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Across Three Continents

Reflections on Immigration, Education, and Personal Survival


Katerina Bodovski

Born in Soviet Moscow, Katerina Bodovski was twelve years old when Mikhail Gorbachev came to power, coming of age as the «perestroika» and «glasnost» movement gained full speed. She would later arrive in Israel during the peak of the peace process during which time Prime Minister Rabin was assassinated. Her final move to America, months after the upset of 9/11, would also directly and indirectly shape the way her personal journey unfolded.
The unique feature of this work lies in the combination of autobiographical narrative and sociological analysis. By personalizing accounts of immigration, education, and family transformations, this book discusses the author’s firsthand experiences in Soviet Russia, Israel, and the United States. The book speaks to scholars of education by providing examples and patterns in educational systems of the Soviet Union, Israel, and the United States. Beyond academia, the book will resonate with immigrants who have experienced transitions between lands and languages. Furthermore, Dr. Bodovski utilizes her female perspective to illuminate different aspects of family life, immigration processes, and, finally, her experiences in United States academia as a doctoral student and a professor.
Across Three Continents: Reflections on Immigration, Education, and Personal Survival will be of specific interest to women, especially young women, who are trying to figure out the interplay between their family and professional life and what is possible for them to aspire for and to achieve. This text is ideal for courses focused on comparative education, women’s studies, Jewish studies, sociology of education, childhood, and immigration.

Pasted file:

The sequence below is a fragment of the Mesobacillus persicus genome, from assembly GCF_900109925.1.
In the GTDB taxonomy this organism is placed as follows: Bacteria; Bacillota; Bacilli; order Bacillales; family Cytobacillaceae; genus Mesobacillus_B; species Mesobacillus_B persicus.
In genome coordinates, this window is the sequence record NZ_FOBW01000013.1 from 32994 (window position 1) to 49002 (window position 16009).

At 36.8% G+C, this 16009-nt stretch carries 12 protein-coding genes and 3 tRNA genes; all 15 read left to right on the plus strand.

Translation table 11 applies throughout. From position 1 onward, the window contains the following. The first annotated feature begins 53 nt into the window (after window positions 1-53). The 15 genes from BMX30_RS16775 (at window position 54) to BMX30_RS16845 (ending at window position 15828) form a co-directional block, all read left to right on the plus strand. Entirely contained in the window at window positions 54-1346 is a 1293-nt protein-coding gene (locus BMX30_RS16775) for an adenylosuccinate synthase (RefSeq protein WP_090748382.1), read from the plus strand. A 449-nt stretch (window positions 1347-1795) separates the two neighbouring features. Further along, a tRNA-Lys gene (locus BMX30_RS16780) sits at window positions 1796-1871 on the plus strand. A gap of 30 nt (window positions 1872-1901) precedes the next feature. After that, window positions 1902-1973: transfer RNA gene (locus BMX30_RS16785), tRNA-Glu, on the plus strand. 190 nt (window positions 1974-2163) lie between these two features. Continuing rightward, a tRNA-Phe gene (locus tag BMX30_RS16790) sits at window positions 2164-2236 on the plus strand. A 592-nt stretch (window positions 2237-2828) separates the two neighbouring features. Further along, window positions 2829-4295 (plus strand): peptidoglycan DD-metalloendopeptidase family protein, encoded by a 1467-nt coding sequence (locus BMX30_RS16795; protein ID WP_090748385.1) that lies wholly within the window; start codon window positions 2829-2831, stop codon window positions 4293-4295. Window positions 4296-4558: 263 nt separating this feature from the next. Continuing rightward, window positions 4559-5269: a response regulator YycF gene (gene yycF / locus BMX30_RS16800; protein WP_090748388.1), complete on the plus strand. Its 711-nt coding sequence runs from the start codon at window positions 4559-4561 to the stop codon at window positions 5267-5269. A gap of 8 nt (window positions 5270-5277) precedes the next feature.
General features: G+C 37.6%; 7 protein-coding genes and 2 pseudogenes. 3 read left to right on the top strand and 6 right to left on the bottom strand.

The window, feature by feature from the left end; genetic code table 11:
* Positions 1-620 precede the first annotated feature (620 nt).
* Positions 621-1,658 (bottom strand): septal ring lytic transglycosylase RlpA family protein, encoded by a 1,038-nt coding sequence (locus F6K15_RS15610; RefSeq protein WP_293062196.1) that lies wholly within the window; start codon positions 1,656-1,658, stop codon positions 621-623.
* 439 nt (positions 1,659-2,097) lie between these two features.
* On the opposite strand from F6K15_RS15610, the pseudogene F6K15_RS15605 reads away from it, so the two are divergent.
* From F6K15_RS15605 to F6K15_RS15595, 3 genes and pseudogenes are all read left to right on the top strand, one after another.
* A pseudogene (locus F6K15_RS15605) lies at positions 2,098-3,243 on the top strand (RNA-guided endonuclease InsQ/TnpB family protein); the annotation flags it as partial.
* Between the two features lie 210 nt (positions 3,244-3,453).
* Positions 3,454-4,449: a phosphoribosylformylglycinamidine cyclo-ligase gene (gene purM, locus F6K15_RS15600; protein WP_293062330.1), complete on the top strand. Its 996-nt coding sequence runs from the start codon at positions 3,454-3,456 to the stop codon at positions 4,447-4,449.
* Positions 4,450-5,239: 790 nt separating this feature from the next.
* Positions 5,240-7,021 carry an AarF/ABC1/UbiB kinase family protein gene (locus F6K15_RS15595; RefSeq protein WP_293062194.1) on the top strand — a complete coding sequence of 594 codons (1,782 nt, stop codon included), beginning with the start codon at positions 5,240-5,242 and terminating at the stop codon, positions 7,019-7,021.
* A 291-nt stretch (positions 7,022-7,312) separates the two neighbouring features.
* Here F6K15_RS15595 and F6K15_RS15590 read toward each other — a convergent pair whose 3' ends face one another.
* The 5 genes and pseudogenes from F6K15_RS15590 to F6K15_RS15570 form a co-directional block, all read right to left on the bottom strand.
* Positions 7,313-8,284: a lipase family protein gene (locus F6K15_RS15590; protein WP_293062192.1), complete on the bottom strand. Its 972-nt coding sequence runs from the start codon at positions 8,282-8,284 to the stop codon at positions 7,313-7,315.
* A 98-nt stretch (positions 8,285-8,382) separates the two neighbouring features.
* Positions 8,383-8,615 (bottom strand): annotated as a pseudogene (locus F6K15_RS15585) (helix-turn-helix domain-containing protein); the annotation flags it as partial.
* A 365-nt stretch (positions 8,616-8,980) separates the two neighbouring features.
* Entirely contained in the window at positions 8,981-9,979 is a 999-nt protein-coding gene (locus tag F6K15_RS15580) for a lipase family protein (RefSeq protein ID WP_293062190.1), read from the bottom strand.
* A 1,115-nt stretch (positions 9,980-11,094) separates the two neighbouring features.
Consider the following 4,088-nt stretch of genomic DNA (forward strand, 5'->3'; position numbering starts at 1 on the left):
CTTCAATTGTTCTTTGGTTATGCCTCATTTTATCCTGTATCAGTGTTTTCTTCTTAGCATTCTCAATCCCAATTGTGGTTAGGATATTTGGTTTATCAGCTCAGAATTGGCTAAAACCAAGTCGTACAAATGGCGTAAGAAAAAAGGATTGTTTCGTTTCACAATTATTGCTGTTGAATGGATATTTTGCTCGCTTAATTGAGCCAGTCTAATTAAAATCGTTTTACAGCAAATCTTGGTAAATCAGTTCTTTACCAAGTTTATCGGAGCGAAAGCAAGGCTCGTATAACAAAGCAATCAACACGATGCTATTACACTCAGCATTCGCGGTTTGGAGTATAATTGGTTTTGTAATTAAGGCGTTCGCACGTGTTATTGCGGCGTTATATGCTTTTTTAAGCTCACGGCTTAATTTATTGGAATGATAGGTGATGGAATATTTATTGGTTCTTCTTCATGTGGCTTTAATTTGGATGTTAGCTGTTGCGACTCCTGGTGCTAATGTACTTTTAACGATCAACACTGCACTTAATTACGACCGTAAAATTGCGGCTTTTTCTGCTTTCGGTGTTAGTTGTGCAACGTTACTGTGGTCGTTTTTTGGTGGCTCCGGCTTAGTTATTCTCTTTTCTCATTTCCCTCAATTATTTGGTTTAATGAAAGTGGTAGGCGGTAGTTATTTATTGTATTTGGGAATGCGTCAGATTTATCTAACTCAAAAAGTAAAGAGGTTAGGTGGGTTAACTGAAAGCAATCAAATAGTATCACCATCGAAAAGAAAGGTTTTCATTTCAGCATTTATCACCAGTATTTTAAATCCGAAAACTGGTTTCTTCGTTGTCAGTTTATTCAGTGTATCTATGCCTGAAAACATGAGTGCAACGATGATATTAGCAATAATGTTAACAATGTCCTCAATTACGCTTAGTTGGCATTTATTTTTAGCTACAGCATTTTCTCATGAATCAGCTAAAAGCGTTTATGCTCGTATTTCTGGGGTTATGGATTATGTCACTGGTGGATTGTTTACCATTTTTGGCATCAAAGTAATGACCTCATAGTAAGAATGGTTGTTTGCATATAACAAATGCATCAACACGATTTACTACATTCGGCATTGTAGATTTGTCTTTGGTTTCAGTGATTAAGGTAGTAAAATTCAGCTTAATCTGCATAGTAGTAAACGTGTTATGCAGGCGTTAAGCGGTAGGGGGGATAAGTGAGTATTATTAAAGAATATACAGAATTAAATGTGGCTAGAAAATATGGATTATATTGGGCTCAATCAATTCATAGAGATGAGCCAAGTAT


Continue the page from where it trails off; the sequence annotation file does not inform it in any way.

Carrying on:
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I’m grateful for the journey I’m on and for the opportunity to look at my personal story through the lenses of the discipline I have chosen as my intellectual home. I feel fortunate to have gone through the experiences that brought me where I am today. I’m grateful for the opportunity to write this book and for the chance for my book to see the light of publication.

I’m grateful for the people I’ve met along the way. Aaron Benavot and George Farkas are my mentors; they forever have my love and gratitude. I greatly appreciate my colleagues and graduate students in the Department of Education Policy Studies at the Pennsylvania State University, many of whom have been supportive of this project. Their encouragement and willingness to read the manuscript meant a lot. The Eurasia Special Interest Group of the Comparative International Education Society has been a forum that allowed me to explore my ideas and to become confident in using my voice in this somewhat unusual way. I’m incredibly thankful to talented and generous Hani El Hajj who designed the cover for the book. Norman Wengert is my spiritual mentor, I will be always thankful for his wisdom and guidance.

I’m blessed with amazing friends; they live all over the globe and to list them all would be a difficult task haunted by a worry of forgetting someone. I would like, however, to name the friends whose love and support in general, but...

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